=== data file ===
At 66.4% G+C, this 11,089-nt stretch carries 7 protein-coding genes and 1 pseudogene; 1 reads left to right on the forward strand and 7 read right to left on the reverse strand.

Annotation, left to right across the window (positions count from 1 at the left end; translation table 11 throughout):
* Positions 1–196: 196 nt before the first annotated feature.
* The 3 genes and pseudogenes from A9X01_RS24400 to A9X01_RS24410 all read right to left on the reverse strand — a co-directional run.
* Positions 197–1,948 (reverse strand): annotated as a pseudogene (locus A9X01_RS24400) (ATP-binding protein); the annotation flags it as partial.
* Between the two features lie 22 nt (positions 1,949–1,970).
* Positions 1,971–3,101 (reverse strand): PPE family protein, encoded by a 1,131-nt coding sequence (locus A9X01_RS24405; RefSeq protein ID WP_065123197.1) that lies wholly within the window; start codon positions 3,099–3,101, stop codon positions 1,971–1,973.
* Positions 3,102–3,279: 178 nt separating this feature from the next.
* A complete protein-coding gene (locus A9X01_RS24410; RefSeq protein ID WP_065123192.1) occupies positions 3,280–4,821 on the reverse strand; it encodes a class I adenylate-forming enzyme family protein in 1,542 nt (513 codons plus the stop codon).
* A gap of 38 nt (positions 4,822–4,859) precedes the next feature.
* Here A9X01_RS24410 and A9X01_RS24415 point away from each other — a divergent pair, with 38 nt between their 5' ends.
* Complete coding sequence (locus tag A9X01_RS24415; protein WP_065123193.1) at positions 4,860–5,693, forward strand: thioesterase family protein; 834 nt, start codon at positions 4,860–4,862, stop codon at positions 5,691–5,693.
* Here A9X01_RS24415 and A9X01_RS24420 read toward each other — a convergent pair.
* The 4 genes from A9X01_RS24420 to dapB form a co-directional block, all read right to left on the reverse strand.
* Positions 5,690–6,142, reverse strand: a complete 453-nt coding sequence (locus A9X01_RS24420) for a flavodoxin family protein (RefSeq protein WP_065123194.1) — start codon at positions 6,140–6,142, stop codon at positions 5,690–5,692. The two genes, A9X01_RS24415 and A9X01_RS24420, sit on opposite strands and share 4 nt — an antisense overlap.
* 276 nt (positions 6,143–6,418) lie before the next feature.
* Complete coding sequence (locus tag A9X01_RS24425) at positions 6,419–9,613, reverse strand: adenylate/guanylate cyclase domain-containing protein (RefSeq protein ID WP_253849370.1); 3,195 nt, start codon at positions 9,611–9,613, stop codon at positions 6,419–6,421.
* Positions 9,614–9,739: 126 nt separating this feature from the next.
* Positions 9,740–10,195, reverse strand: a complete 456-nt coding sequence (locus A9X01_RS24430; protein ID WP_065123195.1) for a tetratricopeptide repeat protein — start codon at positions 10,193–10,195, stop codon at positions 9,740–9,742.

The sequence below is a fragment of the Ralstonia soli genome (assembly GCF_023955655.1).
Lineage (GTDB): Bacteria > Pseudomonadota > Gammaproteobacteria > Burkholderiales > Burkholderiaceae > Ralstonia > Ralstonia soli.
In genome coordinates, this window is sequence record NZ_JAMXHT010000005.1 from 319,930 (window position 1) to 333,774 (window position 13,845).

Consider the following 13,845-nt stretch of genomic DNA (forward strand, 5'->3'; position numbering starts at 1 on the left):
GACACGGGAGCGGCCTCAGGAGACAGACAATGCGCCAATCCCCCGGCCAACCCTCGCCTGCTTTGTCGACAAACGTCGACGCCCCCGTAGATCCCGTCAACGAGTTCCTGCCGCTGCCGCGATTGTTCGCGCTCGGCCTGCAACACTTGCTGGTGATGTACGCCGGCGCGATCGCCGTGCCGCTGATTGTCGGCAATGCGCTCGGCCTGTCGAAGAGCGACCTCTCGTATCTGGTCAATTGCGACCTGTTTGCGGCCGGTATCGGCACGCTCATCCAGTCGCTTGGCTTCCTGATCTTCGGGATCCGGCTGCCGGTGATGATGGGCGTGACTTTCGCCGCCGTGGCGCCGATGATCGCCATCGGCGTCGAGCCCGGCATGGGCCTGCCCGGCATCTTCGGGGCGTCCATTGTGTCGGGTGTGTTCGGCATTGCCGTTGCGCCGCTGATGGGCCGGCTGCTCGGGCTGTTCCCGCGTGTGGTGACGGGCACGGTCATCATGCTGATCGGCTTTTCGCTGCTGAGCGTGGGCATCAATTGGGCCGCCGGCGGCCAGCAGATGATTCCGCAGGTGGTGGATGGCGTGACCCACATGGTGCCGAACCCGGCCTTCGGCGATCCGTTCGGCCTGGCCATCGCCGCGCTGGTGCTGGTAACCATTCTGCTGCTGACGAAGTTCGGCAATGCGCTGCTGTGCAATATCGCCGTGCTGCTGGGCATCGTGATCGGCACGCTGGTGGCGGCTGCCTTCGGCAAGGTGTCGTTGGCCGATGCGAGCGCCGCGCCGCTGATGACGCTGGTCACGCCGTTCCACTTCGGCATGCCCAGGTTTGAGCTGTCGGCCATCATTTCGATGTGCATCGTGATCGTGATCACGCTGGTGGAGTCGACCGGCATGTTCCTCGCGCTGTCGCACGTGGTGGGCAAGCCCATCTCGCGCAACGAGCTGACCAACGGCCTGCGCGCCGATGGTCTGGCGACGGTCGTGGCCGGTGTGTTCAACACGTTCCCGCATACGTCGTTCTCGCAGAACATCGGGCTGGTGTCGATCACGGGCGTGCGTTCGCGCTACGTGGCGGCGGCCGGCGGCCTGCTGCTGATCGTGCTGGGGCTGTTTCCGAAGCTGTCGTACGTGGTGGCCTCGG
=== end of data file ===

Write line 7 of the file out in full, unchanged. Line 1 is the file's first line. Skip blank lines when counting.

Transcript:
* Positions 1,971–3,101 (reverse strand): PPE family protein, encoded by a 1,131-nt coding sequence (locus A9X01_RS24405; RefSeq protein ID WP_065123197.1) that lies wholly within the window; start codon positions 3,099–3,101, stop codon positions 1,971–1,973.